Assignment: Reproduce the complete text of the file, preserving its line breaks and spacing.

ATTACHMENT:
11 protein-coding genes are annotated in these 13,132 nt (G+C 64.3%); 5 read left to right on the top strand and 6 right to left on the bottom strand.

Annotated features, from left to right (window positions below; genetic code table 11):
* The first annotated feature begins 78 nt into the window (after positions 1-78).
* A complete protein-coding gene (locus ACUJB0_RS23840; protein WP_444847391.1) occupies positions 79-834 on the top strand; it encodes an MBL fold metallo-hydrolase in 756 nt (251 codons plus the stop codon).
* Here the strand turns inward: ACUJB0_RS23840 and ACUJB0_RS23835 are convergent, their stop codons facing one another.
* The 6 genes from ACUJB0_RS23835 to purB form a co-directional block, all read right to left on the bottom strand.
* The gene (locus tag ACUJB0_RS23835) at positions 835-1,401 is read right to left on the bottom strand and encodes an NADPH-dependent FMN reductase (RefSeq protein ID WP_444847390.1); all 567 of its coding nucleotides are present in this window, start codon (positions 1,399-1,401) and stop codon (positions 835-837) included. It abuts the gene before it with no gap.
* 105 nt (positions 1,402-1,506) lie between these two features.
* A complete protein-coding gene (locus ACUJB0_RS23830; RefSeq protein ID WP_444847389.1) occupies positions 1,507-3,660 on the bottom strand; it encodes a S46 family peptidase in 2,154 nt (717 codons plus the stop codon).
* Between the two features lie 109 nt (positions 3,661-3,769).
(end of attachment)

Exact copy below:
11 protein-coding genes are annotated in these 13,132 nt (G+C 64.3%); 5 read left to right on the top strand and 6 right to left on the bottom strand.

Annotated features, from left to right (window positions below; genetic code table 11):
* The first annotated feature begins 78 nt into the window (after positions 1-78).
* A complete protein-coding gene (locus ACUJB0_RS23840; protein WP_444847391.1) occupies positions 79-834 on the top strand; it encodes an MBL fold metallo-hydrolase in 756 nt (251 codons plus the stop codon).
* Here the strand turns inward: ACUJB0_RS23840 and ACUJB0_RS23835 are convergent, their stop codons facing one another.
* The 6 genes from ACUJB0_RS23835 to purB form a co-directional block, all read right to left on the bottom strand.
* The gene (locus tag ACUJB0_RS23835) at positions 835-1,401 is read right to left on the bottom strand and encodes an NADPH-dependent FMN reductase (RefSeq protein ID WP_444847390.1); all 567 of its coding nucleotides are present in this window, start codon (positions 1,399-1,401) and stop codon (positions 835-837) included. It abuts the gene before it with no gap.
* 105 nt (positions 1,402-1,506) lie between these two features.
* A complete protein-coding gene (locus ACUJB0_RS23830; RefSeq protein ID WP_444847389.1) occupies positions 1,507-3,660 on the bottom strand; it encodes a S46 family peptidase in 2,154 nt (717 codons plus the stop codon).
* Between the two features lie 109 nt (positions 3,661-3,769).